Ever since the book Moby-Dick was published in 1851, people have debated whether a sperm whale could actually sink ships using its colossal head as a battering ram.
Australia, the Netherlands, New Zealand, and the United States disapprove of it, and even though there are bans on the commercial practice and trade of whale products, some nations still practice whaling, and continue to hunt and trade whale products.
Even with international opposition, Japanese whaling ships have now left their ports heading toward the Antarctic for their controversial whale hunt. The ships left from the port of Shimonoseki in southwestern Japan, and will be hunting whales from late December…
The United States Navy has agreed to limit the use of sonar, and other harmful training activities in critical habitats for whales, dolphins, and other marine mammals.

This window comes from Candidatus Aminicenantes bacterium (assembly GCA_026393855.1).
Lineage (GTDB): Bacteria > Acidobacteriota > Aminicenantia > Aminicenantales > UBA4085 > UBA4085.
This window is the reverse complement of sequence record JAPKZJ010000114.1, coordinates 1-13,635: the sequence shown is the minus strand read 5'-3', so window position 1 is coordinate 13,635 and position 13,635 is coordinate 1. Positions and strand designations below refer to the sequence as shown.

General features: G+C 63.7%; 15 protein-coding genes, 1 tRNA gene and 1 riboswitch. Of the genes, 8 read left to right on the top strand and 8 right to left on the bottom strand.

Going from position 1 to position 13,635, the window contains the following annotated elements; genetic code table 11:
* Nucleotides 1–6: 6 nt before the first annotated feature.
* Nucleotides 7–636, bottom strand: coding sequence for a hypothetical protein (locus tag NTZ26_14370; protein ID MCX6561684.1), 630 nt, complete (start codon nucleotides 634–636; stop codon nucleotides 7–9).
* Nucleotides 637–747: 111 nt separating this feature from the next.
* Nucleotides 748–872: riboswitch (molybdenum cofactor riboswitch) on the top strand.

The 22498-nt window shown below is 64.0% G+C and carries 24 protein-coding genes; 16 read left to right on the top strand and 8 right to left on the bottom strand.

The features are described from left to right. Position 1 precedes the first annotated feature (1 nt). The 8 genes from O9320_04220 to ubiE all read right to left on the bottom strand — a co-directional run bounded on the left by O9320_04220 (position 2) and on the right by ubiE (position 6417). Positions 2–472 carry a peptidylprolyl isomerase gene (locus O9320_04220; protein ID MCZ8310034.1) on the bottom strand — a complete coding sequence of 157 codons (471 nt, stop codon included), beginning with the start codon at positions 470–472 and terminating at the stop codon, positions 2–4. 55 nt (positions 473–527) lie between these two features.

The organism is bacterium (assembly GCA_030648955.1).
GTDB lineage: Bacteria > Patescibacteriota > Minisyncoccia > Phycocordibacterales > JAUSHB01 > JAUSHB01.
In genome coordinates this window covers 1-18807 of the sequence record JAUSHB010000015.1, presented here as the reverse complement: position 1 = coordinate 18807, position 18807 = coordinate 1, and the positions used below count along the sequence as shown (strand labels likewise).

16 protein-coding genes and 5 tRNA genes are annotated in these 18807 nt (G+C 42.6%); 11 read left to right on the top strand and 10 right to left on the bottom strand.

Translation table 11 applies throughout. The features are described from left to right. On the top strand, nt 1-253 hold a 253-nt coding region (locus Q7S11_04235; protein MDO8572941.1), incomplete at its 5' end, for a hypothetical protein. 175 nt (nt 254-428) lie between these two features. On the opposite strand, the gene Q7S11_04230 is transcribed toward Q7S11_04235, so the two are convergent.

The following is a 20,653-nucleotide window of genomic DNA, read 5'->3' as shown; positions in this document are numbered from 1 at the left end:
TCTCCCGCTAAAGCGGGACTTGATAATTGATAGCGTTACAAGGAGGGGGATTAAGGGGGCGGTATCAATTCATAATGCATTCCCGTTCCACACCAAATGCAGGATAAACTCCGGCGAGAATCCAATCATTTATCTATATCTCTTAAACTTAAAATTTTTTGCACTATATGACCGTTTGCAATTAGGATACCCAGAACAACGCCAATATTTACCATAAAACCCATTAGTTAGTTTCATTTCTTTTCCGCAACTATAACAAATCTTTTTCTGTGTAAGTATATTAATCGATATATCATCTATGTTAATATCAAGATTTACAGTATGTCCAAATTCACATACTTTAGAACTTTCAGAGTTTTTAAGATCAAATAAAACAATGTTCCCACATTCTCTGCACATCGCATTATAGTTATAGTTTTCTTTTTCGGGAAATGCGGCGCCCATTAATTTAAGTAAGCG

Check out this amazing footage Brad Rich and his fishing partner Tony Flanders captured just off the cost of Seward, Alaska, a few days ago. Warning: He’s so excited he drops a few expletives. But can you blame him?
A curious orca whale surprised a New Zealand paddle-boarder when it popped up from underneath him this week.
Japan is pushing to revive their Antarctic whaling again. The International Whaling Commission set up a panel of experts that has rejected it saying: “The present proposal contains insufficient information for the Panel to complete a full review”.
Wow, don’t miss what happens at 5:55…as shown here, Dr. Ingrid Visser says orcas are the ultimate predator because they are so smart. The coordination of their hunting methods are impressive.
After masterminding the capture of wild orcas and taking them from their families for almost 20 years, he just couldn’t do it anymore.
Two friends boating in a Norwegian fjord on the weekend new exactly what it meant when thousands of bubbles suddenly started popping up in the water around them. They laughed nervously waiting with their cameras rolling.